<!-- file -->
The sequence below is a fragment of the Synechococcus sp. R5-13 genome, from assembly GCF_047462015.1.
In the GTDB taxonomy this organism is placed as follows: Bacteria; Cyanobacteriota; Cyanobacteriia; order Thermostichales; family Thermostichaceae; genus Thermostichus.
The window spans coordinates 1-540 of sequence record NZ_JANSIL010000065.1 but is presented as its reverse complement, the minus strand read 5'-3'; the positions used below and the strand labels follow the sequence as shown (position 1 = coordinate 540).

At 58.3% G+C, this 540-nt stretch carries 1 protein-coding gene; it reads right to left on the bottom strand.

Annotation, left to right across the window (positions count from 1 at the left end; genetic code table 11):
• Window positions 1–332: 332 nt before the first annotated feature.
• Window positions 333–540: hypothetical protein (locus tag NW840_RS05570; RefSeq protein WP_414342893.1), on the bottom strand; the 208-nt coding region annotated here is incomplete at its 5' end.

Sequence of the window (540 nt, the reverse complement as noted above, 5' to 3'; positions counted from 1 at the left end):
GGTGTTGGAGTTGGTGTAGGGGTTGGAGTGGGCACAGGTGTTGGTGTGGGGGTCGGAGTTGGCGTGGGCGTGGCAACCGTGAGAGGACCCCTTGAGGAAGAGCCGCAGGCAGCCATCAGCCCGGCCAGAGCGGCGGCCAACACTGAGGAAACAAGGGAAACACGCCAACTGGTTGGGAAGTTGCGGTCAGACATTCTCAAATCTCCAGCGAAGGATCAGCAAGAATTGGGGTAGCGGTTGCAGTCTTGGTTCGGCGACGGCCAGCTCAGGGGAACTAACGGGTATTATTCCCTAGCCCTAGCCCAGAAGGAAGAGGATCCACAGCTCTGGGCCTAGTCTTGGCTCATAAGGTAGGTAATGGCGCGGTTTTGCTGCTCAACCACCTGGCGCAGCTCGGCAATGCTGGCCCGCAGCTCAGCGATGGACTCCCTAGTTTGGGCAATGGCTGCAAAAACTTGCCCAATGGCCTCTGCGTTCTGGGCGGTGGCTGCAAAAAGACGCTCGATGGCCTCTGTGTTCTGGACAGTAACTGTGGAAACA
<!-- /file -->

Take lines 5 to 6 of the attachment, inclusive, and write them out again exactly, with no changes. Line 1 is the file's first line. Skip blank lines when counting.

Annotation, left to right across the window (positions count from 1 at the left end; genetic code table 11):
• Window positions 1–332: 332 nt before the first annotated feature.